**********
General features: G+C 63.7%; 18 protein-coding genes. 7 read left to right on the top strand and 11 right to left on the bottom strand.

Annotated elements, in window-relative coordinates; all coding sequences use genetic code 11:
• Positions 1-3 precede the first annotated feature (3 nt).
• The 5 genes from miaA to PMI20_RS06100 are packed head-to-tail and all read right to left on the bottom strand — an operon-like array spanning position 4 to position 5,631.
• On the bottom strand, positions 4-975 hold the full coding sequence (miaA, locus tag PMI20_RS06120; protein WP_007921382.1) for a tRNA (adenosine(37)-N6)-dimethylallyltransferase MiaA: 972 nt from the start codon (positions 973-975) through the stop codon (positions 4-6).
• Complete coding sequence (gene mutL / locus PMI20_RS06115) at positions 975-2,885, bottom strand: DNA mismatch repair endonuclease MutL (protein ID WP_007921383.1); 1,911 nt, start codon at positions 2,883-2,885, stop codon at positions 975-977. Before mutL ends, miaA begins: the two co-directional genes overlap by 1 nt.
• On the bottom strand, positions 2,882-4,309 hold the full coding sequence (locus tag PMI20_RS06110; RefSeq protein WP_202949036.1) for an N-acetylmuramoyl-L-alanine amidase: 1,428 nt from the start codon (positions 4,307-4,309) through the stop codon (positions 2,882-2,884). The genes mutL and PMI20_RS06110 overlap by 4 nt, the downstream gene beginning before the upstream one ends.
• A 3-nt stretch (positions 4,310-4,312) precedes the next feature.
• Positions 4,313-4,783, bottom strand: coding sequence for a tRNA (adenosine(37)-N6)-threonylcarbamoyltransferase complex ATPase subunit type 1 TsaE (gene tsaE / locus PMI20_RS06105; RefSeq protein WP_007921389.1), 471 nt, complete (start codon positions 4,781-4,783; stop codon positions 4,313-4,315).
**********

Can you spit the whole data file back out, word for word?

General features: G+C 63.7%; 18 protein-coding genes. 7 read left to right on the top strand and 11 right to left on the bottom strand.

Annotated elements, in window-relative coordinates; all coding sequences use genetic code 11:
• Positions 1-3 precede the first annotated feature (3 nt).
• The 5 genes from miaA to PMI20_RS06100 are packed head-to-tail and all read right to left on the bottom strand — an operon-like array spanning position 4 to position 5,631.
• On the bottom strand, positions 4-975 hold the full coding sequence (miaA, locus tag PMI20_RS06120; protein WP_007921382.1) for a tRNA (adenosine(37)-N6)-dimethylallyltransferase MiaA: 972 nt from the start codon (positions 973-975) through the stop codon (positions 4-6).
• Complete coding sequence (gene mutL / locus PMI20_RS06115) at positions 975-2,885, bottom strand: DNA mismatch repair endonuclease MutL (protein ID WP_007921383.1); 1,911 nt, start codon at positions 2,883-2,885, stop codon at positions 975-977. Before mutL ends, miaA begins: the two co-directional genes overlap by 1 nt.
• On the bottom strand, positions 2,882-4,309 hold the full coding sequence (locus tag PMI20_RS06110; RefSeq protein WP_202949036.1) for an N-acetylmuramoyl-L-alanine amidase: 1,428 nt from the start codon (positions 4,307-4,309) through the stop codon (positions 2,882-2,884). The genes mutL and PMI20_RS06110 overlap by 4 nt, the downstream gene beginning before the upstream one ends.
• A 3-nt stretch (positions 4,310-4,312) precedes the next feature.
• Positions 4,313-4,783, bottom strand: coding sequence for a tRNA (adenosine(37)-N6)-threonylcarbamoyltransferase complex ATPase subunit type 1 TsaE (gene tsaE / locus PMI20_RS06105; RefSeq protein WP_007921389.1), 471 nt, complete (start codon positions 4,781-4,783; stop codon positions 4,313-4,315).